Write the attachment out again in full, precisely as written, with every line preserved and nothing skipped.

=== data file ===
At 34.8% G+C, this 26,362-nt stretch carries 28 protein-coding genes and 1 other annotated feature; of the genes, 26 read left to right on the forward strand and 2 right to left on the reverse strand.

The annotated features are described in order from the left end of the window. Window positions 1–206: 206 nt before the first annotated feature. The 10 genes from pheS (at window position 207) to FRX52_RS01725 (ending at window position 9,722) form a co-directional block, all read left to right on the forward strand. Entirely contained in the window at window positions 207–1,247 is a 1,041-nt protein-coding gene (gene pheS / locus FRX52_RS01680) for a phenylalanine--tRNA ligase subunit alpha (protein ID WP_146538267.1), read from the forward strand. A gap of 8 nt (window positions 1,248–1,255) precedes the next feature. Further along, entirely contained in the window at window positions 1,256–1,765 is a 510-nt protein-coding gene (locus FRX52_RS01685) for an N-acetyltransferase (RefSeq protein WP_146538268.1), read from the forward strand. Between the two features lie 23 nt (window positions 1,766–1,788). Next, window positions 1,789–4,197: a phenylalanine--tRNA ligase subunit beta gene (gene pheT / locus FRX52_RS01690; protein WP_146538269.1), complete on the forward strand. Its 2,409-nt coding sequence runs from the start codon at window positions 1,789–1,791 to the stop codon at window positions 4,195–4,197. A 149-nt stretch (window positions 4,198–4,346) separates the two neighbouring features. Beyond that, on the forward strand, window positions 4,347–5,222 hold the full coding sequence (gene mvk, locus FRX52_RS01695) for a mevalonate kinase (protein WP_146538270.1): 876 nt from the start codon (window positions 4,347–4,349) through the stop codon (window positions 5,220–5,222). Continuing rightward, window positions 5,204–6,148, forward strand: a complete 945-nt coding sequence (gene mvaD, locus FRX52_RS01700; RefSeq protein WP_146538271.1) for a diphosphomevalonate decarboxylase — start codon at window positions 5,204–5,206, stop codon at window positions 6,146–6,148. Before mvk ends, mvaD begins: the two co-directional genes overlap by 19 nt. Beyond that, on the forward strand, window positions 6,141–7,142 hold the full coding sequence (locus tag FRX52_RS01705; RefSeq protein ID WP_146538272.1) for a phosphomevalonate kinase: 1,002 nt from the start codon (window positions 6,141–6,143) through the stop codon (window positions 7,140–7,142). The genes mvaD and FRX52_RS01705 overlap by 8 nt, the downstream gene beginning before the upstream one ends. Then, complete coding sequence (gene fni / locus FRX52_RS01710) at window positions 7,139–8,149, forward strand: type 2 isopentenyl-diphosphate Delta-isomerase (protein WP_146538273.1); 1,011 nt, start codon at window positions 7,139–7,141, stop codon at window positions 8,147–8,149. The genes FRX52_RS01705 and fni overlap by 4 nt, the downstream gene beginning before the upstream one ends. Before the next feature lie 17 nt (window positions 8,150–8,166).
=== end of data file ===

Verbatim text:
At 34.8% G+C, this 26,362-nt stretch carries 28 protein-coding genes and 1 other annotated feature; of the genes, 26 read left to right on the forward strand and 2 right to left on the reverse strand.

The annotated features are described in order from the left end of the window. Window positions 1–206: 206 nt before the first annotated feature. The 10 genes from pheS (at window position 207) to FRX52_RS01725 (ending at window position 9,722) form a co-directional block, all read left to right on the forward strand. Entirely contained in the window at window positions 207–1,247 is a 1,041-nt protein-coding gene (gene pheS / locus FRX52_RS01680) for a phenylalanine--tRNA ligase subunit alpha (protein ID WP_146538267.1), read from the forward strand. A gap of 8 nt (window positions 1,248–1,255) precedes the next feature. Further along, entirely contained in the window at window positions 1,256–1,765 is a 510-nt protein-coding gene (locus FRX52_RS01685) for an N-acetyltransferase (RefSeq protein WP_146538268.1), read from the forward strand. Between the two features lie 23 nt (window positions 1,766–1,788). Next, window positions 1,789–4,197: a phenylalanine--tRNA ligase subunit beta gene (gene pheT / locus FRX52_RS01690; protein WP_146538269.1), complete on the forward strand. Its 2,409-nt coding sequence runs from the start codon at window positions 1,789–1,791 to the stop codon at window positions 4,195–4,197. A 149-nt stretch (window positions 4,198–4,346) separates the two neighbouring features. Beyond that, on the forward strand, window positions 4,347–5,222 hold the full coding sequence (gene mvk, locus FRX52_RS01695) for a mevalonate kinase (protein WP_146538270.1): 876 nt from the start codon (window positions 4,347–4,349) through the stop codon (window positions 5,220–5,222). Continuing rightward, window positions 5,204–6,148, forward strand: a complete 945-nt coding sequence (gene mvaD, locus FRX52_RS01700; RefSeq protein WP_146538271.1) for a diphosphomevalonate decarboxylase — start codon at window positions 5,204–5,206, stop codon at window positions 6,146–6,148. Before mvk ends, mvaD begins: the two co-directional genes overlap by 19 nt. Beyond that, on the forward strand, window positions 6,141–7,142 hold the full coding sequence (locus tag FRX52_RS01705; RefSeq protein ID WP_146538272.1) for a phosphomevalonate kinase: 1,002 nt from the start codon (window positions 6,141–6,143) through the stop codon (window positions 7,140–7,142). The genes mvaD and FRX52_RS01705 overlap by 8 nt, the downstream gene beginning before the upstream one ends. Then, complete coding sequence (gene fni / locus FRX52_RS01710) at window positions 7,139–8,149, forward strand: type 2 isopentenyl-diphosphate Delta-isomerase (protein WP_146538273.1); 1,011 nt, start codon at window positions 7,139–7,141, stop codon at window positions 8,147–8,149. The genes FRX52_RS01705 and fni overlap by 4 nt, the downstream gene beginning before the upstream one ends. Before the next feature lie 17 nt (window positions 8,150–8,166).